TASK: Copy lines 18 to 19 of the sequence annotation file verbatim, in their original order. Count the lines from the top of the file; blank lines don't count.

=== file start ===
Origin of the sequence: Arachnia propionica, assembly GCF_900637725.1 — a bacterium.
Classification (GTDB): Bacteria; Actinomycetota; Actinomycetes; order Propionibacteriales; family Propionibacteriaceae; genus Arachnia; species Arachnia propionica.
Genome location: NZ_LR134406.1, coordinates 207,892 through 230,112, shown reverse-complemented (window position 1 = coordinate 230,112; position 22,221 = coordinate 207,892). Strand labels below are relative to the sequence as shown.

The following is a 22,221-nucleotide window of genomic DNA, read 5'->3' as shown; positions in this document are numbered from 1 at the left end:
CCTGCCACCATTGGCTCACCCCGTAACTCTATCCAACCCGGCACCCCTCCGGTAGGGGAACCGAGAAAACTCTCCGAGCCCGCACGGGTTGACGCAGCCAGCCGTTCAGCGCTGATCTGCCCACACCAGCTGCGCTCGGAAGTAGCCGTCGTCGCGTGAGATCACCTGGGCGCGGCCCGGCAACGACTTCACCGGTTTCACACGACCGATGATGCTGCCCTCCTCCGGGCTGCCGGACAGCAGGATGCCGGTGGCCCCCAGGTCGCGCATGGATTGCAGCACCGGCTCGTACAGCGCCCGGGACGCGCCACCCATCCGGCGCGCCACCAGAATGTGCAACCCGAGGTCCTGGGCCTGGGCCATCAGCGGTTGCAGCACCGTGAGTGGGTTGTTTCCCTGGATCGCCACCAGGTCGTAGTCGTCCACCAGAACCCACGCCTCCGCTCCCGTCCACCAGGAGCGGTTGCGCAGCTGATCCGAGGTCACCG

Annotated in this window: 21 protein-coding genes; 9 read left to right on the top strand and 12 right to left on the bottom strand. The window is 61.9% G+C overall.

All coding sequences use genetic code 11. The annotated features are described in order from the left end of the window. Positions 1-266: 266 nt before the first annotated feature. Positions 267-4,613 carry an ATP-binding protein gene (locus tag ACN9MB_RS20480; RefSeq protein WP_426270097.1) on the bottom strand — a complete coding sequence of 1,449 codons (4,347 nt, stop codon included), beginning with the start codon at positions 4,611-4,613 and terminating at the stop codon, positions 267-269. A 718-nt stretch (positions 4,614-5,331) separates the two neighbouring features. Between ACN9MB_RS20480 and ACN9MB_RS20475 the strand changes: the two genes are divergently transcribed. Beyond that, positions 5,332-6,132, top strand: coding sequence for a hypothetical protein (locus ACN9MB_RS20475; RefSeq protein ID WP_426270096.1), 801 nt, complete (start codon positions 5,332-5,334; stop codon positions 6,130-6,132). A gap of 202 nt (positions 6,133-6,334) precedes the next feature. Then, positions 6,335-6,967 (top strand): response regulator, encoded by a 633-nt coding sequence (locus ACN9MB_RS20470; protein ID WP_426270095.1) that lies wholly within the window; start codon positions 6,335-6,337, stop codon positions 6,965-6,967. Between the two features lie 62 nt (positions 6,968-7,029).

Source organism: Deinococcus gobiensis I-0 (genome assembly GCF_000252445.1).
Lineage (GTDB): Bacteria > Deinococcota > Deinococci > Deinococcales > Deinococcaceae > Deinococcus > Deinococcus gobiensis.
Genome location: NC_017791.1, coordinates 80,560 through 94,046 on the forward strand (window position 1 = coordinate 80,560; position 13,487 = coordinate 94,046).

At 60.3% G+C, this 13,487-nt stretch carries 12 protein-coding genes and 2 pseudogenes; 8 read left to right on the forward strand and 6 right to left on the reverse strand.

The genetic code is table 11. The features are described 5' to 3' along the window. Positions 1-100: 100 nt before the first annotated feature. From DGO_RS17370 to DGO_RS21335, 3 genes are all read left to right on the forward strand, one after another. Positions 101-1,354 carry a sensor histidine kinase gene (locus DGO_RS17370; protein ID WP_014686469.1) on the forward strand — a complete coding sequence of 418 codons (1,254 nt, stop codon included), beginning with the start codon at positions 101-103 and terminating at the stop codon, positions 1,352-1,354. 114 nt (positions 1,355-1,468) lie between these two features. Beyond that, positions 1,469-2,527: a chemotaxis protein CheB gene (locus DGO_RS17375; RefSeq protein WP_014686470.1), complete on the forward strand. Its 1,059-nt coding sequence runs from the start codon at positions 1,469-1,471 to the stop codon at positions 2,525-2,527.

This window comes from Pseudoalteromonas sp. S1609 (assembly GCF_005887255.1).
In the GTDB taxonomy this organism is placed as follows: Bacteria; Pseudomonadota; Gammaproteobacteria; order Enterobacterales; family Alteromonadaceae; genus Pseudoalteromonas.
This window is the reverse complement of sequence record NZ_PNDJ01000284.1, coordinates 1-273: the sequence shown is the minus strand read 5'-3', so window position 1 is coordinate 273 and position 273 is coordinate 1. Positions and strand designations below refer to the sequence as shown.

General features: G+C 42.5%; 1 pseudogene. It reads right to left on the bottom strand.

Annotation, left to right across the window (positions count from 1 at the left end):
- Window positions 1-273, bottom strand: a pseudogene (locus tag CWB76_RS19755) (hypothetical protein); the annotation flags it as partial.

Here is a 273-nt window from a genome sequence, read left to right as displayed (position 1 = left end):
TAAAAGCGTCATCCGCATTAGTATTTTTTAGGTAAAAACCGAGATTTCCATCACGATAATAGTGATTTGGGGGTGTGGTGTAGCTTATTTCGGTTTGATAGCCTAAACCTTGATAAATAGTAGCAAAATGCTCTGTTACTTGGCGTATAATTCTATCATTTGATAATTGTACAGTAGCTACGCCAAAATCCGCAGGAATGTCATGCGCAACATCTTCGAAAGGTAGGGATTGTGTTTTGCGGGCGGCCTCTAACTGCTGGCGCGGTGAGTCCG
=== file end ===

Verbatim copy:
- Window positions 1-273, bottom strand: a pseudogene (locus tag CWB76_RS19755) (hypothetical protein); the annotation flags it as partial.

Here is a 273-nt window from a genome sequence, read left to right as displayed (position 1 = left end):